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Invasive Speicies (Noxious Weeds)


Photo of Russian Thistle along Hwy 6 in Mono County, CaliforniaInvasive plants or noxious weeds are plants that have been introduced into an environment in which they did not evolve and thus usually have no natural enemies to limit their reproduction and spreading.  The problem with non-native invasive plants is the increasing rate of human distribution of flora and fauna around the world which has caused the displacement of native species, increased fire frequency (especially in the Great Basin), and required millions of dollars to be spent annually on invasive species control.  Although natural invasions of plants and animals have occurred in the past, none have compared in scale to the present human-induced migration of species.  To become a problem, invasive, competitive plants must be introduced into an area.  They must then establish themselves, reproduce and disperse.  Control or management is easiest and least expensive during the first two stages and difficult and very expensive during the last.  The key to control is to identify potential weed infestations at very early stages, as well as educate the public about how destructive these plants can be.   These large areas of wildlands are exposed to varying amounts of weed infestation depending upon the level of disturbance and the availability of weed seed.  In the ESWMA, approximately  40,000 acres of land are currently infested with non-native invasive plants.  To date, the various cooperators in the ESWMA have spent over $3 million on weed management activities  (click here for the weed location form)  - PDF file is 418 kilobytes (Adobe Acrobat Reader is needed to view or print - you can download Adobe Acrobat Reader for free from the company, if you do not have it).  Send completed forms to the Inyo/Mono County Agricultural Commissioner´s Office at 207 West South Street, Bishop, CA 93514, or call (760) 873-7860.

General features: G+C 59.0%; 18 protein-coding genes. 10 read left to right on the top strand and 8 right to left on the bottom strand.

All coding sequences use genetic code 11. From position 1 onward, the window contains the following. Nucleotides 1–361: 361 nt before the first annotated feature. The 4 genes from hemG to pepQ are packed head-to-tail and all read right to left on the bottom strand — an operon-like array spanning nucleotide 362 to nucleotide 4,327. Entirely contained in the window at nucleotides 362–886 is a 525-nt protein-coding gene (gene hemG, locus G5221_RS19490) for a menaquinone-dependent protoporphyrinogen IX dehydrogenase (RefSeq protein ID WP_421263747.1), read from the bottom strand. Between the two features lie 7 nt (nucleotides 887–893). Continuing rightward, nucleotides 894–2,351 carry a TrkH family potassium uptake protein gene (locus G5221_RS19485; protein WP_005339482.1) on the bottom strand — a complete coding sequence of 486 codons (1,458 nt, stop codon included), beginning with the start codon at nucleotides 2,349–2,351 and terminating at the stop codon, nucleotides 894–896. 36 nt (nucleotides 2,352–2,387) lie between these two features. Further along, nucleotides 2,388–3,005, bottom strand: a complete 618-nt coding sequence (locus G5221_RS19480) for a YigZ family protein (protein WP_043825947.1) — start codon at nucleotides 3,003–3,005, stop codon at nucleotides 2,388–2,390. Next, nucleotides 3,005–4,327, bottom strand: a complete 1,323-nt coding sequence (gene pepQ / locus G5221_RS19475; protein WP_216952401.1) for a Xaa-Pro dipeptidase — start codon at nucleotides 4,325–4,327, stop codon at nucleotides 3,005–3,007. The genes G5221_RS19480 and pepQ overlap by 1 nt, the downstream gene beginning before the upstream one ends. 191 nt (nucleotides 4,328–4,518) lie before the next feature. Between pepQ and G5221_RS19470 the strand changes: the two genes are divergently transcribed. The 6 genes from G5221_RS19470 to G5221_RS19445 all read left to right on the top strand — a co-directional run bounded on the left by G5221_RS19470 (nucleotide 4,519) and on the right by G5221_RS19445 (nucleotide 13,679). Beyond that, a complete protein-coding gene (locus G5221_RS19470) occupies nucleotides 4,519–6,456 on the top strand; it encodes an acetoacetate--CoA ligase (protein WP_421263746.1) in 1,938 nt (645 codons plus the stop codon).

The Eastern Sierra weed management Area (ESWMA) is unique in that it encompasses 2.5 million-acre drainage basin with very little urbanization or agriculture

The control of any weed depends on the early detection of its presence.  This web site (a handbook is available at the Bishop Field Office) will aid in the identification of 26 of the most common non-native invasive plants that occur in the Eastern Sierra.

Support for this work and handbook is provided by a grant from the National Fish and Wildlife Foundation under the "Pulling Together Initiative."California Department of Food and Agriculture, Inyo/Mono counties Agricultural Commissioner's Office, Los Angeles Department of Water and Power, Inyo County Water Department, Bureau of Land Management (Bishop Field Office), Inyo National Forest, Toiyabe National Forest, California Department of Forestry, Natural Resource Conservation Service, Inyo/Mono Resource Conservation District, Inyo/Mono Counties Cattlemen's Associations, and the California Department of Transportation District 9.

Cooperators: 

The information in this web site is from the following sources: The Wyoming Weed and Pest Council (P.O. Box 728, Douglas WY 82633, (307) 358-2775), BLM California State Office, Resources Division, and Internet sources.  Photo credits: The Wyoming Weed and Pest Council, Tom Whitson and Roy Reichenbach, and Dr. Alan Fone.